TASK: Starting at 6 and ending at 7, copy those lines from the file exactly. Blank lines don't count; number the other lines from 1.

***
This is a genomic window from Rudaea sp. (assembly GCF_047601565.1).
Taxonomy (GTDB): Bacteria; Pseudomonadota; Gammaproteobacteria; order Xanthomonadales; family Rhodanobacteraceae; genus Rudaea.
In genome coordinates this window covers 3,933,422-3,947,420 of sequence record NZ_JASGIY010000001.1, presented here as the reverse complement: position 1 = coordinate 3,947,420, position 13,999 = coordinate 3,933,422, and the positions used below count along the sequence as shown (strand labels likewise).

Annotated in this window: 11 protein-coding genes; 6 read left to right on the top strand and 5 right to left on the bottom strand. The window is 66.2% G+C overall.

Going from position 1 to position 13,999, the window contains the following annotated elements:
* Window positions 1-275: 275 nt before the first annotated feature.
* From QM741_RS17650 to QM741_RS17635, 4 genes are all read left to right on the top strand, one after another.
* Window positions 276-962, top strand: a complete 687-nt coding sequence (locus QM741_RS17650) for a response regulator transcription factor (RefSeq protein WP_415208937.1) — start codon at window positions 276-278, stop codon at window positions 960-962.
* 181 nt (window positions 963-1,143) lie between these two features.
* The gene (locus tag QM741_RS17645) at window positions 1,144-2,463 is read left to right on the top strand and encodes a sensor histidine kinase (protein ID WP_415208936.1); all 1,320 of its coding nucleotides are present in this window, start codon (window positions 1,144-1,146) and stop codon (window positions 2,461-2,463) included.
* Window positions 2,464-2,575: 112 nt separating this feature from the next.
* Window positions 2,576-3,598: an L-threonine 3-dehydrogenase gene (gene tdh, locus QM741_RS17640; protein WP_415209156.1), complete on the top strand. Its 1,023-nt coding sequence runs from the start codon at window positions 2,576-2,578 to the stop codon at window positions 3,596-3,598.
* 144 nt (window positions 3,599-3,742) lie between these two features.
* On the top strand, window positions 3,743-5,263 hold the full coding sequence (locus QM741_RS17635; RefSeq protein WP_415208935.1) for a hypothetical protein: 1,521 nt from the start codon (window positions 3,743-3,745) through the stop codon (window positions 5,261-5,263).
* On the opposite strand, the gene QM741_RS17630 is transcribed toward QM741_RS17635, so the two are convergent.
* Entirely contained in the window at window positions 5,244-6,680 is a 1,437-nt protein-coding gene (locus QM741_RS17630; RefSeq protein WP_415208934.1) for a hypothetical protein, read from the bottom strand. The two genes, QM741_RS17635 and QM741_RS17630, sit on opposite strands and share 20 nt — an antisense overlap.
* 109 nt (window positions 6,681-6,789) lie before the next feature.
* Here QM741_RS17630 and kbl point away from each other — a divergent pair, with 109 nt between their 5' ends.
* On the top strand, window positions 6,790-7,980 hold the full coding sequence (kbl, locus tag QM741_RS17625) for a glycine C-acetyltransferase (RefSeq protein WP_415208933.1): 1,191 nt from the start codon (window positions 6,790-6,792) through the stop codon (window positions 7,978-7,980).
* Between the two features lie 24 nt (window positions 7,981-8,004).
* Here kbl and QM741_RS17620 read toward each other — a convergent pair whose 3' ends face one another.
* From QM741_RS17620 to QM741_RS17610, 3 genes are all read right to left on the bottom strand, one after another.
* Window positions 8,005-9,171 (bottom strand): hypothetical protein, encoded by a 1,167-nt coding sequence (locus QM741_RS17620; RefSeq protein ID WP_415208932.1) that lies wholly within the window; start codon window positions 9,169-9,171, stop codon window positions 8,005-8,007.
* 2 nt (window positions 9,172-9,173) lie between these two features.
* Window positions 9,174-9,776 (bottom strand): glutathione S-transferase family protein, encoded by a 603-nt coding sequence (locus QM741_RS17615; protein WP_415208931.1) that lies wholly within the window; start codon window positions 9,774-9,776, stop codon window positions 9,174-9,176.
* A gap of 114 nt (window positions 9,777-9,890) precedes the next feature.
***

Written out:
* Window positions 1-275: 275 nt before the first annotated feature.
* From QM741_RS17650 to QM741_RS17635, 4 genes are all read left to right on the top strand, one after another.